Meals eaten out aren’t served with an ingredient list or food labels, so it can be difficult to know which foods will help to maintain a heart-healthy diet. With a few pointers, you can recognize which menu items are most likely to be high in fat and which foods are better bets. And with a few modifications, a fat meal can become leaner.
Tips for reducing fat
Make better choices when dining out with these tips from American Dietetic Association:
- Choose foods from the menu that have been baked, braised, grilled, broiled or poached. There is usually less fat required in cooking.
- Avoid foods that are described as batter fried, pan fried, creamed, crispy or breaded.
- Order sandwiches without mayonnaise or bacon. Ask that mayonnaise and sauces to be placed on the side and use sparingly.
- To avoid eating too much before the meal arrives, ask to have the bread and chips delivered with your meal.
- Replace French fries and chips with fruit or a baked potato. Skip the sour cream and butter altogether and top baked potatoes with salsa and a sprinkle of cheese instead.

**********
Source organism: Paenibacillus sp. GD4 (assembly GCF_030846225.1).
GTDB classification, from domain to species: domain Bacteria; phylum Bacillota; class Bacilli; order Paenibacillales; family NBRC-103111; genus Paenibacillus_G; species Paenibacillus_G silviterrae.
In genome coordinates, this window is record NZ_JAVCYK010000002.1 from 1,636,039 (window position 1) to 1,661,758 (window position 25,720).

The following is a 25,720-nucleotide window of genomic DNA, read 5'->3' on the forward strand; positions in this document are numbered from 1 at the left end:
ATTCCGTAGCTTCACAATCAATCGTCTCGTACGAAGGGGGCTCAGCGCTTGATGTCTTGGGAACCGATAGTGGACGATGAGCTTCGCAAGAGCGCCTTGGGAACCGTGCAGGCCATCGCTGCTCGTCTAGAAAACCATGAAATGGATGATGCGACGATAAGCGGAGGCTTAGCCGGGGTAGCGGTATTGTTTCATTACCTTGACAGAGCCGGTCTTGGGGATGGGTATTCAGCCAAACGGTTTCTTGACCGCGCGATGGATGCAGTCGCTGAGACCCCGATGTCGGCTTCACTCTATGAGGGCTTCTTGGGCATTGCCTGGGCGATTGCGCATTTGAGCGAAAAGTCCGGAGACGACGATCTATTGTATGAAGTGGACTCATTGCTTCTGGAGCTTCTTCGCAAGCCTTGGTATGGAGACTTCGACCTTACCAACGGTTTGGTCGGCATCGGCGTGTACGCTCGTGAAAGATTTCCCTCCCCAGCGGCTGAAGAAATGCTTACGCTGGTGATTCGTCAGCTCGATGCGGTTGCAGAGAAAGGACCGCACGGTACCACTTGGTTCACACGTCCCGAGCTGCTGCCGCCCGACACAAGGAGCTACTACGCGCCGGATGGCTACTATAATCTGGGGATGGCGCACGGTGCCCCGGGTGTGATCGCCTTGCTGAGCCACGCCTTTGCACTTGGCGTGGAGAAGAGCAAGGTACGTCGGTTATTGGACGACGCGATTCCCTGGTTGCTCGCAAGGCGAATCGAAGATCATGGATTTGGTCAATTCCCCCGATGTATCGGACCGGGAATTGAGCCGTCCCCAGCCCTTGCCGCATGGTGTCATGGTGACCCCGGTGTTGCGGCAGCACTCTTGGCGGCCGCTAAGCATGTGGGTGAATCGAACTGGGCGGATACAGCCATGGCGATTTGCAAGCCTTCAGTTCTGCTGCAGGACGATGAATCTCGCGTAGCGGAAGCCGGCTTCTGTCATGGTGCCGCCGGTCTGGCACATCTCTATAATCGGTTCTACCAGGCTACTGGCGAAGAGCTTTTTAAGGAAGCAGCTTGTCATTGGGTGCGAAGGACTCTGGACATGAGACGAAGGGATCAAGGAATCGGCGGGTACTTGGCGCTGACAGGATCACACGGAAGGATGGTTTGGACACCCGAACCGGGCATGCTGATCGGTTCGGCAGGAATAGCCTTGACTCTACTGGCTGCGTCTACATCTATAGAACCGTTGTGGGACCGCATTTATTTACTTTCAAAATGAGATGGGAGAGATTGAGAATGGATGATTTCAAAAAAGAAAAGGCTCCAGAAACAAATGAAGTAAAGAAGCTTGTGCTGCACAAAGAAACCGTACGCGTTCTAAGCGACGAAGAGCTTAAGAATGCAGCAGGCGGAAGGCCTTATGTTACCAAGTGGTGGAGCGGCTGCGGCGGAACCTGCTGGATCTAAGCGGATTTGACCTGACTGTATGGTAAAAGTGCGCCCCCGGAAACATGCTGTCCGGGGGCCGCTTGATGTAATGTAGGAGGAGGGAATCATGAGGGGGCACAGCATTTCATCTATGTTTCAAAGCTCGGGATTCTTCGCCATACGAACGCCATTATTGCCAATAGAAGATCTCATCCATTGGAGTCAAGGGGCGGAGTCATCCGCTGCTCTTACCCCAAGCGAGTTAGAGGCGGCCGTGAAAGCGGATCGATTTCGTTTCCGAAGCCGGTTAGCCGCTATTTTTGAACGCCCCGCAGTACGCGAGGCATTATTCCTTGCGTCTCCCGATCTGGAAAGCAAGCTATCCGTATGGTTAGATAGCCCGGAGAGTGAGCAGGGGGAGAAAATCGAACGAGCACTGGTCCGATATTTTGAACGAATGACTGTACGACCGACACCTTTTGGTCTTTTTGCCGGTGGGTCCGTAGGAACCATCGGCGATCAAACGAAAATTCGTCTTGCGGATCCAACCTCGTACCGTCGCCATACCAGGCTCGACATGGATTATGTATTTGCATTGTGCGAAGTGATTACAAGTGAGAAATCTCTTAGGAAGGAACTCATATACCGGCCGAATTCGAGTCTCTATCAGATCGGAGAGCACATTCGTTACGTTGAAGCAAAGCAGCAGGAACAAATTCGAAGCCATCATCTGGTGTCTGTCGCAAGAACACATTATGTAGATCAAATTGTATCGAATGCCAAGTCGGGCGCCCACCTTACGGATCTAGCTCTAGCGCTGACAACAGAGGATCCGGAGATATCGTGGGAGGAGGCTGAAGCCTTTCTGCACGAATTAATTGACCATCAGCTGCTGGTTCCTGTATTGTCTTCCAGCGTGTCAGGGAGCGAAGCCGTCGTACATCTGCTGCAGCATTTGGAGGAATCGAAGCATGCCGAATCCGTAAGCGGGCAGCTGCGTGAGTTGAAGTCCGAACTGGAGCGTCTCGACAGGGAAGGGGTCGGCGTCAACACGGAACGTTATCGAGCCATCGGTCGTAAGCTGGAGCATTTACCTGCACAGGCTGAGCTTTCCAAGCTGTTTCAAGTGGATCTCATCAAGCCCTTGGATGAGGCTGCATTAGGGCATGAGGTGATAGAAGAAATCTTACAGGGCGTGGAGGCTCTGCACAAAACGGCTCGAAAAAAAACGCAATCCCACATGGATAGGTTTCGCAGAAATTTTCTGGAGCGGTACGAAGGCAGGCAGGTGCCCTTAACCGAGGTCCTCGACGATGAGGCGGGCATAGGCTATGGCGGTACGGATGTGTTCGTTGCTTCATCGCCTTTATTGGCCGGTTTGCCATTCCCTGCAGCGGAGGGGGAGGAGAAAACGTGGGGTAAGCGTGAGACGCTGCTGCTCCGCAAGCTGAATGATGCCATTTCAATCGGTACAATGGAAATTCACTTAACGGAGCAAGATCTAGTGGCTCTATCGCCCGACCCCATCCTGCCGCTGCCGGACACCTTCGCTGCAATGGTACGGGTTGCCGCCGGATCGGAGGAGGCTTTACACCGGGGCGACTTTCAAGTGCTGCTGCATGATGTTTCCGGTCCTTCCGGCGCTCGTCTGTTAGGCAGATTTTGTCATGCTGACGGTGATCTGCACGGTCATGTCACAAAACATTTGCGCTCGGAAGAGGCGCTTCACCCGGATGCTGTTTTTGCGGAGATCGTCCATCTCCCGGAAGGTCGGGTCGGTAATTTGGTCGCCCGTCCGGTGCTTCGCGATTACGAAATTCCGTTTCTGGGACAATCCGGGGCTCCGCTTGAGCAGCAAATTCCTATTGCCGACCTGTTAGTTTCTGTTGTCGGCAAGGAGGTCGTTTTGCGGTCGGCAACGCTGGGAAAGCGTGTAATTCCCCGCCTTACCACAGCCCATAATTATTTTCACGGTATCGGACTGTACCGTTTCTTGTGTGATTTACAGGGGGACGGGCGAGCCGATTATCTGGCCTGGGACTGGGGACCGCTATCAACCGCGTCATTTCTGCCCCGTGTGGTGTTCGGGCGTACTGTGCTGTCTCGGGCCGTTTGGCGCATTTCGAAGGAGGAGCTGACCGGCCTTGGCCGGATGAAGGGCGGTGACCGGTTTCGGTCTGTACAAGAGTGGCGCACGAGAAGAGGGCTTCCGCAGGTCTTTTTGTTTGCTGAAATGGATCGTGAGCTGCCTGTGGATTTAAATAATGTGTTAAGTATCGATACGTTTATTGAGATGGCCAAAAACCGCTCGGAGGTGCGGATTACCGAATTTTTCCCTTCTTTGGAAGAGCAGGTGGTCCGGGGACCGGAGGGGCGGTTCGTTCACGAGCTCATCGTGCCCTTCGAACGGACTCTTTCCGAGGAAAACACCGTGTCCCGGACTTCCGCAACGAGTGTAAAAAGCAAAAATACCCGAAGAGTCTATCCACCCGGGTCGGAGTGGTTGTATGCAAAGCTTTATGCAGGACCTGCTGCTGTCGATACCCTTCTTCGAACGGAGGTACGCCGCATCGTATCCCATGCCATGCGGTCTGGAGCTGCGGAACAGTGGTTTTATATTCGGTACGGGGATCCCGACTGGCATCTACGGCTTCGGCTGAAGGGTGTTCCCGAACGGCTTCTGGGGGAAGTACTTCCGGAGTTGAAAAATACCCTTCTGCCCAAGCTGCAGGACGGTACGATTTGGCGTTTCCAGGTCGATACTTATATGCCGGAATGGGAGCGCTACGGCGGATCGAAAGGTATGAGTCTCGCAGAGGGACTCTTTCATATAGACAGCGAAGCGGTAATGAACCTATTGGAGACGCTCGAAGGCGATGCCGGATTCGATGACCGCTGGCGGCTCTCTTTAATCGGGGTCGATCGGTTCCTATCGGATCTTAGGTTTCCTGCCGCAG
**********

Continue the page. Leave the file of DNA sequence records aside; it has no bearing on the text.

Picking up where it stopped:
- If portions are large, split the meal with your dining partner or take the other half home.
For a complete list of tips, visit the American Dietetic Association’s Web site.
Learning how to reduce cholesterol levels is easy; putting the information to practical use, not so easy. With seemingly small decisions as what to eat for breakfast having a major impact on cholesterol levels, it’s no wonder the Centers for Disease Control and Prevention reports that someone dies from a coronary event every minute.
But if I’m going to manage my cholesterol levels and reduce my risk of having a coronary event, I’ll need to find practical ways to improve my diet.
According to guidelines published by the American Heart Association’s Nutrition Committee, a major first step in reducing cholesterol levels is to limit overall fat intake to no more than 35% of calories needed to maintain a healthy weight.
I suppose I could keep a running total of fat calories in the food I eat each day, but that wouldn’t be enough. Within overall fat intake, saturated fats should be limited to less than 7% of total calories, and trans fatty acids should be substituted with unsaturated fats, which are reported to help reduce cholesterol levels.